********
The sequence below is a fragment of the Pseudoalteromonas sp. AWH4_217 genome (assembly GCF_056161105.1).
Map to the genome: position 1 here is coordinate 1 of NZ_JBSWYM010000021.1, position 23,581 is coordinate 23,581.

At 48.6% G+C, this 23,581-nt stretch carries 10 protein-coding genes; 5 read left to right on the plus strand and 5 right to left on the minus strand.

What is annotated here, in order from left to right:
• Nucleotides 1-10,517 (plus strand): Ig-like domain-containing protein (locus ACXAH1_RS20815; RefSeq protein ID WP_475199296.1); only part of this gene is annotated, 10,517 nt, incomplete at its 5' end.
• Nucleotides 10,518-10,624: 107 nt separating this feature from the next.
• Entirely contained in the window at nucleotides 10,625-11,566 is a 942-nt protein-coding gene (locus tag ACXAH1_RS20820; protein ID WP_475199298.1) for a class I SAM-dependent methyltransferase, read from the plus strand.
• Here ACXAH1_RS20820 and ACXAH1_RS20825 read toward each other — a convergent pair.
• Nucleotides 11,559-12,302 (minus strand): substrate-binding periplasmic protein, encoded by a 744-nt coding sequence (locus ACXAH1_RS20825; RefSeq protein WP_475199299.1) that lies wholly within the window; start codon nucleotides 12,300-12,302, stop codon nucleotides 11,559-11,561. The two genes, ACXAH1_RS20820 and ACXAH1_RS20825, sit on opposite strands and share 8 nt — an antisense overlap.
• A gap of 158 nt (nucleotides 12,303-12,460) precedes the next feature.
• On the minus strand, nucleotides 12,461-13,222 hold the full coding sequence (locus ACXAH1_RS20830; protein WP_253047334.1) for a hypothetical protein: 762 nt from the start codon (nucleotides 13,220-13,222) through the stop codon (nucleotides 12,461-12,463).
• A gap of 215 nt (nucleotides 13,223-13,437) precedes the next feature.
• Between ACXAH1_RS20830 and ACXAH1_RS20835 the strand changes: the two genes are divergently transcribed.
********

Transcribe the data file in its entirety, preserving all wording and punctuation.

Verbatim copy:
The sequence below is a fragment of the Pseudoalteromonas sp. AWH4_217 genome (assembly GCF_056161105.1).
Map to the genome: position 1 here is coordinate 1 of NZ_JBSWYM010000021.1, position 23,581 is coordinate 23,581.

At 48.6% G+C, this 23,581-nt stretch carries 10 protein-coding genes; 5 read left to right on the plus strand and 5 right to left on the minus strand.

What is annotated here, in order from left to right:
• Nucleotides 1-10,517 (plus strand): Ig-like domain-containing protein (locus ACXAH1_RS20815; RefSeq protein ID WP_475199296.1); only part of this gene is annotated, 10,517 nt, incomplete at its 5' end.
• Nucleotides 10,518-10,624: 107 nt separating this feature from the next.
• Entirely contained in the window at nucleotides 10,625-11,566 is a 942-nt protein-coding gene (locus tag ACXAH1_RS20820; protein ID WP_475199298.1) for a class I SAM-dependent methyltransferase, read from the plus strand.
• Here ACXAH1_RS20820 and ACXAH1_RS20825 read toward each other — a convergent pair.
• Nucleotides 11,559-12,302 (minus strand): substrate-binding periplasmic protein, encoded by a 744-nt coding sequence (locus ACXAH1_RS20825; RefSeq protein WP_475199299.1) that lies wholly within the window; start codon nucleotides 12,300-12,302, stop codon nucleotides 11,559-11,561. The two genes, ACXAH1_RS20820 and ACXAH1_RS20825, sit on opposite strands and share 8 nt — an antisense overlap.
• A gap of 158 nt (nucleotides 12,303-12,460) precedes the next feature.
• On the minus strand, nucleotides 12,461-13,222 hold the full coding sequence (locus ACXAH1_RS20830; protein WP_253047334.1) for a hypothetical protein: 762 nt from the start codon (nucleotides 13,220-13,222) through the stop codon (nucleotides 12,461-12,463).
• A gap of 215 nt (nucleotides 13,223-13,437) precedes the next feature.
• Between ACXAH1_RS20830 and ACXAH1_RS20835 the strand changes: the two genes are divergently transcribed.